Two days after a self-driving Uber struck and killed a pedestrian in Tempe, Ariz., technology companies producing driverless cars will meet with San Francisco officials to talk street safety.
Uber, Lyft, Google’s Waymo, Zoox, GM Cruise, Phantom Auto and NVIDIA will meet with Mayor Mark Farrell and city safety officials for a closed-door round-table discussion on best practices today at the Bill Graham Civic Auditorium.
Two weeks ago, Farrell wrote to the 50 companies pioneering autonomous vehicle technology in California to invite them to a safety briefing, so San Francisco first responders can learn firsthand how to handle the new technology.
Farrell requested the briefing before the death of 49-year-old Elaine Herzberg in Tempe. He told the San Francisco Examiner on Wednesday the effort “is purely about San Francisco and making sure these companies know how serious we are about the public safety of our residents.”
When asked if he discussed the fatal collision, Farrell said, “I haven’t spoken about any specific incidents. … We have to make sure the safety comes first.”
The City has no regulatory control over self-driving vehicles, which are governed by the California Department of Motor Vehicles and California Public Utilities Commission. DMV regulations for deploying self-driving vehicles without drivers behind the wheel were approved last month, and the vehicles could roll down California streets as early as April 2.
The daylong event will feature safety demonstrations with autonomous vehicles from manufacturers Zoox and GM Cruise, according to the Mayor’s Office. This will give first responders a chance to see self-driving vehicles up close and ask questions about enforcement. The first responders include the San Francisco Municipal Transportation Agency, the San Francisco Police Department, the San Francisco Fire Department, the San Francisco’s Sheriff’s Office and the California Highway Patrol.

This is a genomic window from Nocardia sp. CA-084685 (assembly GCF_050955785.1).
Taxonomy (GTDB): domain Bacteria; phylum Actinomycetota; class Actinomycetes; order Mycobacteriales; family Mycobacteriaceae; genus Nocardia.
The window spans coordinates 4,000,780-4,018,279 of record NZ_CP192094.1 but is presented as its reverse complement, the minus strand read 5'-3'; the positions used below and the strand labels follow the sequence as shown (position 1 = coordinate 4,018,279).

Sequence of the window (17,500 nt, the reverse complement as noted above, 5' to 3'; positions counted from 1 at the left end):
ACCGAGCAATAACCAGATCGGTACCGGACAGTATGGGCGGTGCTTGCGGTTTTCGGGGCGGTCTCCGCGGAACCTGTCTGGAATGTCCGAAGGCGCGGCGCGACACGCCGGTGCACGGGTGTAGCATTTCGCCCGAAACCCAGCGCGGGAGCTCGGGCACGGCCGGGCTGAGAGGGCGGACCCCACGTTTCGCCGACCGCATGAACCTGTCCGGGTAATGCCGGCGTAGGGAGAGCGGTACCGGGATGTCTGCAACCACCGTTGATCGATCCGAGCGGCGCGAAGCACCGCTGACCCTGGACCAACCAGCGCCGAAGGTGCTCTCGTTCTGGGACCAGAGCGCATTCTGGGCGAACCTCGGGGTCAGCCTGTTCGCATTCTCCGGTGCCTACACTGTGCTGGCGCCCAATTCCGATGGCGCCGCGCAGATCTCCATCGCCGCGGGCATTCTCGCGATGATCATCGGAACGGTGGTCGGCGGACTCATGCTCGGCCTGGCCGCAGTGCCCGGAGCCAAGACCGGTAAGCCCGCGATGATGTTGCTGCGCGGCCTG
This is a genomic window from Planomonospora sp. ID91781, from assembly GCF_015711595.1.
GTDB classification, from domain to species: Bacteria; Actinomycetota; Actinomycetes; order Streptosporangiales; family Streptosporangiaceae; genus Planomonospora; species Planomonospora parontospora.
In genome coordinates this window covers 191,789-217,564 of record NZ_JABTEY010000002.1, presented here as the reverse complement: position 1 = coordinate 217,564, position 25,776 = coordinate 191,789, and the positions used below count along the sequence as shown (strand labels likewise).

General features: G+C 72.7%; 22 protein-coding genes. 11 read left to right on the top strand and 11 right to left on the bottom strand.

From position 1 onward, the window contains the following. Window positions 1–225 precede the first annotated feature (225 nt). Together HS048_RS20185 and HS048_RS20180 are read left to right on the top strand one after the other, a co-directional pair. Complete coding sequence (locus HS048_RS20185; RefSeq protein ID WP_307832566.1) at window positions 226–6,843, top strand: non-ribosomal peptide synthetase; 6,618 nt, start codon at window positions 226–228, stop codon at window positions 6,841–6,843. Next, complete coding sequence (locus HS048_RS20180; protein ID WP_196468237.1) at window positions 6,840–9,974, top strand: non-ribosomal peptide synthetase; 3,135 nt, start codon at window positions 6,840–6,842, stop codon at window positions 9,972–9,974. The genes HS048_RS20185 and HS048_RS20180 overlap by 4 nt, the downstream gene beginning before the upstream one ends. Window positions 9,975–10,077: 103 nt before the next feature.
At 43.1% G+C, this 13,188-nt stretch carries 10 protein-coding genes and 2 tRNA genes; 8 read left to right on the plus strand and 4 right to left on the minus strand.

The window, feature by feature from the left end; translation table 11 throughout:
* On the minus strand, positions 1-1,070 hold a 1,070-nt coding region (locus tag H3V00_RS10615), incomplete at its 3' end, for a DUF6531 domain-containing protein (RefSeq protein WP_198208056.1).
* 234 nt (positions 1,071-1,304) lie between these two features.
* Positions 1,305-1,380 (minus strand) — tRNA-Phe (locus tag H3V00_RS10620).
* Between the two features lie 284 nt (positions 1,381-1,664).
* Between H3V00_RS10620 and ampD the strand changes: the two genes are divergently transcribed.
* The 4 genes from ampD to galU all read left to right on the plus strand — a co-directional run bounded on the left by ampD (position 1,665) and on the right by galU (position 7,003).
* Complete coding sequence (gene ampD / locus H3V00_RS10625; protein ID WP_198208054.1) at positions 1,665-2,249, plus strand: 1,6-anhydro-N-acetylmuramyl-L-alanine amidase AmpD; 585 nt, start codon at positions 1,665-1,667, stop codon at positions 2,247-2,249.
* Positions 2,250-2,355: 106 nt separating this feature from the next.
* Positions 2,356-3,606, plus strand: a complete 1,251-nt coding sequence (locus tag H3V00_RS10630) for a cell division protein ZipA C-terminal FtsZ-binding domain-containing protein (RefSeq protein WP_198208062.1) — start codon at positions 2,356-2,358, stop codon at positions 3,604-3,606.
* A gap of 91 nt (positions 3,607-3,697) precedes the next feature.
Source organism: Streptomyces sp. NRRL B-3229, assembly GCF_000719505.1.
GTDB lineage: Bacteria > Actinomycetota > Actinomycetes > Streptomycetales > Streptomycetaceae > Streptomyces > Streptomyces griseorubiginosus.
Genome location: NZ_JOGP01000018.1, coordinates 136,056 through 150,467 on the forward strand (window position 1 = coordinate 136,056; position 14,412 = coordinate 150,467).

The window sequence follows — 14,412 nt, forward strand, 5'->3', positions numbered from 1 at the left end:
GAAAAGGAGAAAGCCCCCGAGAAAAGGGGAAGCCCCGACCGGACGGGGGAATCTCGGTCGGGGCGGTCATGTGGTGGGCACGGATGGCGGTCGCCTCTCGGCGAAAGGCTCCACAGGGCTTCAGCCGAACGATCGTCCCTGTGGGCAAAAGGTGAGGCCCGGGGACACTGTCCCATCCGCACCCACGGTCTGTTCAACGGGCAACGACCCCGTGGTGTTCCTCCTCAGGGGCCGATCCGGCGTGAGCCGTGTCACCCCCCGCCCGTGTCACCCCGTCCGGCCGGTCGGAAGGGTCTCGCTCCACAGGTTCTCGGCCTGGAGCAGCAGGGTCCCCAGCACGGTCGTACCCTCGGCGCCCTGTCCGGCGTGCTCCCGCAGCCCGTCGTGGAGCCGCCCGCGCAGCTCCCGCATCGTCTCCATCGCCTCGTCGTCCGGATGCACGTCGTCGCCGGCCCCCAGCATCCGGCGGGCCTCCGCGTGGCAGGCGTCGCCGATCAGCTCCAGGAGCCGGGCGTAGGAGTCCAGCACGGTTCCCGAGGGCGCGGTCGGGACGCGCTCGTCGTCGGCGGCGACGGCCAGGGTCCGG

“My big concern is, in an emergency, how are we going to react to the vehicle?” asked SFPD Cmdr. Theresa Ewins, who oversees the municipal transportation division.
Police Chief Bill Scott and Ewins’ officer trainers will be on hand to ask self-driving car companies every safety-related question on their minds.
“This is an unknown for everyone, so it’s important we begin a dialogue,” Ewins said.
That’s exactly what Phantom Auto co-founder Elliot Katz hopes to do. Phantom Auto provides “remote operators” who monitor as many as four self-driving cars from offices in Mountain View.
The drivers sit at video game-style steering wheels, flanked by banks of computer monitors, and can take over a self-driving car when its artificial intelligence becomes confused about road rules. Those drivers are “present” in an always-running video and audio feed, and are available to interact with first responders like police, Katz said.
Katz said Phantom Auto is working one-on-one with cities to determine safety measures for self-driving cars, but San Francisco is the first to convene a meeting like this.
“The key takeaway for me, and for Phantom Auto, is to know what are the issues in first responders minds. What are the pain points? What do they want to understand?” he said.
That information exchange between government and autonomous vehicle companies can serve another purpose, Katz said, by providing public assurance.
“People aren’t accepting that they should completely trust a machine” behind the wheel, Katz said. “We want everyone to know this deployment will be done in an optimally safe manner.”